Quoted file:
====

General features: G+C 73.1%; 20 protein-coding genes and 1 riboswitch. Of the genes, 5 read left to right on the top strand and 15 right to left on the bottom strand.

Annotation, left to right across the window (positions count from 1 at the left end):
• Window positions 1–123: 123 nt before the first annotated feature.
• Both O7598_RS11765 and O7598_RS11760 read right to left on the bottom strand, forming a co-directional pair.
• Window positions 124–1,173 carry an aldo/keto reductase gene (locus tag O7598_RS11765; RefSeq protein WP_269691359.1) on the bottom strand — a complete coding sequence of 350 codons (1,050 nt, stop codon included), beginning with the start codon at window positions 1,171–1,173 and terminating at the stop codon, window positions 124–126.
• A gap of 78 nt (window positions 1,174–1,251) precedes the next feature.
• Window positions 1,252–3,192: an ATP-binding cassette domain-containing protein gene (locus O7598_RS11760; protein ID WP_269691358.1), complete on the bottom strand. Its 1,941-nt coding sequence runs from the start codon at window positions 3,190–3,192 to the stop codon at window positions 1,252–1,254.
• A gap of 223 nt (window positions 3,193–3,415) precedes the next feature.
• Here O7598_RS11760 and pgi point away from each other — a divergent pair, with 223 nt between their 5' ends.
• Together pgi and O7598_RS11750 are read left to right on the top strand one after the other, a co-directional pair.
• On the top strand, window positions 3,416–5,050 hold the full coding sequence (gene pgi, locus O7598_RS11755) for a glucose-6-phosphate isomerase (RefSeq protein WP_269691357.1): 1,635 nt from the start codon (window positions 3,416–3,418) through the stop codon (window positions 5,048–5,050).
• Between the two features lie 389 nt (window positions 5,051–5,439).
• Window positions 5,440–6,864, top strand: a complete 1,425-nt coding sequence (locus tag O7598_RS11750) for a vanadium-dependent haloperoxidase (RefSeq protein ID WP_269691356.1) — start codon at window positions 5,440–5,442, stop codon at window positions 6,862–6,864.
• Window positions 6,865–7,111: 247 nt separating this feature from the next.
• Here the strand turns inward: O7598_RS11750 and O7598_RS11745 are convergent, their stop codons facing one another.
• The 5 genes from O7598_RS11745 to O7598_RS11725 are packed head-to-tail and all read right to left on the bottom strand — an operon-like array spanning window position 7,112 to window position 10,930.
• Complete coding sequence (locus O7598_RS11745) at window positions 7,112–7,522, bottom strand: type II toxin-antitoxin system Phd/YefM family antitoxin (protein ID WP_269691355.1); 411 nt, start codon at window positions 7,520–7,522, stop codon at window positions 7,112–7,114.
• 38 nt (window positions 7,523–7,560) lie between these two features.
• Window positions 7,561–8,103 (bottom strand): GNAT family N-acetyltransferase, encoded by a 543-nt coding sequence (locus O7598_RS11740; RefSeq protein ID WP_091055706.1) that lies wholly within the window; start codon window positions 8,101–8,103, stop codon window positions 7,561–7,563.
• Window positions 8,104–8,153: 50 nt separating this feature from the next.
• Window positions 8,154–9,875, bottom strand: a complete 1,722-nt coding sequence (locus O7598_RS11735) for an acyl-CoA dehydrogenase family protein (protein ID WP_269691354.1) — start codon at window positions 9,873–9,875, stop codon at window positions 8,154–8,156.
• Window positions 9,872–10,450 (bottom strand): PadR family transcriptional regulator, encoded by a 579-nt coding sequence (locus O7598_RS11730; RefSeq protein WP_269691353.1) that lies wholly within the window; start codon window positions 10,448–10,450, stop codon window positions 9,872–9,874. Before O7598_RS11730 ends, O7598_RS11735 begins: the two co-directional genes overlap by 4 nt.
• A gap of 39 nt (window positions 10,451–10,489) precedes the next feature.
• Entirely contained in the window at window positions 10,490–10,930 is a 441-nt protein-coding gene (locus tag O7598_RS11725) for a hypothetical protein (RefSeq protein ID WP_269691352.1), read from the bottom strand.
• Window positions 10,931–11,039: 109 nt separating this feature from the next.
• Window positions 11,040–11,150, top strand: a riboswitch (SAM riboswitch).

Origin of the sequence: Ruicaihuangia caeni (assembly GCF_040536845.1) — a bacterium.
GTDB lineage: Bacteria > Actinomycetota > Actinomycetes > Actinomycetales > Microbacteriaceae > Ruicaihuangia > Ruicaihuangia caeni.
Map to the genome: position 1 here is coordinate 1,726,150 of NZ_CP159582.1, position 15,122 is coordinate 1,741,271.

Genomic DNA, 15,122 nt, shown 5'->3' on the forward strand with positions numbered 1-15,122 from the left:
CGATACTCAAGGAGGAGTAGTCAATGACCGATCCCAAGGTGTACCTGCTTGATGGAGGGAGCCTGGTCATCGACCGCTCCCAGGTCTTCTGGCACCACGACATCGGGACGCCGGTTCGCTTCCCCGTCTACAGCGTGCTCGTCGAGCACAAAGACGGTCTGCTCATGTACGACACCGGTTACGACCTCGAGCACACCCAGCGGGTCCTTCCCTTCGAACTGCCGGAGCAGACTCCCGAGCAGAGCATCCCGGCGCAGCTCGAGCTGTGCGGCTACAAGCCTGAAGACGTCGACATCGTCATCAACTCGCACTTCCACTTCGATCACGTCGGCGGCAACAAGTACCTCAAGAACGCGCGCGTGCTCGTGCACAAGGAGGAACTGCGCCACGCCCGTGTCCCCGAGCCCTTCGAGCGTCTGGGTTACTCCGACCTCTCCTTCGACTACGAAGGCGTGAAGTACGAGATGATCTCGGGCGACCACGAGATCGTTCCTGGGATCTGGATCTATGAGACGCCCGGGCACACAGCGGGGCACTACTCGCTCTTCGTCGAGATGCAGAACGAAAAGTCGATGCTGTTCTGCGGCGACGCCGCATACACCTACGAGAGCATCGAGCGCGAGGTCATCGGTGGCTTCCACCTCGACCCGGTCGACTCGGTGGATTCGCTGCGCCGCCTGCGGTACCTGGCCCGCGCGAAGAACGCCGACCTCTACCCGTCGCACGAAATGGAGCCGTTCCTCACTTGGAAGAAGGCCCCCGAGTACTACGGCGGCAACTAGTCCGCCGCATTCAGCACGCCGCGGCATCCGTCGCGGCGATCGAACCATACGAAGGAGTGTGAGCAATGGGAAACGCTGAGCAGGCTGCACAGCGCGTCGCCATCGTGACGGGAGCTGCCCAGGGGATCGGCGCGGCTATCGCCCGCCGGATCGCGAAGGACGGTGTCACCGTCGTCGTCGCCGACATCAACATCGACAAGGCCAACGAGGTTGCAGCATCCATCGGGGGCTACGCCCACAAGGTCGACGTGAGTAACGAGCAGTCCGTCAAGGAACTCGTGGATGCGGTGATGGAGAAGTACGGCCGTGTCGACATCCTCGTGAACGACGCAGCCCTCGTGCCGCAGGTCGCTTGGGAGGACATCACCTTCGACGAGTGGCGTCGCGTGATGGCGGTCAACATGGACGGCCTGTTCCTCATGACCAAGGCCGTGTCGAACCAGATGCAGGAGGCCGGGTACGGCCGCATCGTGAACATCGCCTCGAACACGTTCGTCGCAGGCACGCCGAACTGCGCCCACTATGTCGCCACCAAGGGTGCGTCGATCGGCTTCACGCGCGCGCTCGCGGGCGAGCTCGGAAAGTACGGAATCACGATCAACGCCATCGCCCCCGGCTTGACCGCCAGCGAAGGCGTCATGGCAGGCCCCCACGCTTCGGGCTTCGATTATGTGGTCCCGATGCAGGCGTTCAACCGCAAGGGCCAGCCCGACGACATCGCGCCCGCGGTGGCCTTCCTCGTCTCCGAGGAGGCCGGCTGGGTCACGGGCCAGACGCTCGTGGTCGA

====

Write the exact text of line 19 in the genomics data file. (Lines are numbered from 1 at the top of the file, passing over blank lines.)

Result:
• Window positions 7,561–8,103 (bottom strand): GNAT family N-acetyltransferase, encoded by a 543-nt coding sequence (locus O7598_RS11740; RefSeq protein ID WP_091055706.1) that lies wholly within the window; start codon window positions 8,101–8,103, stop codon window positions 7,561–7,563.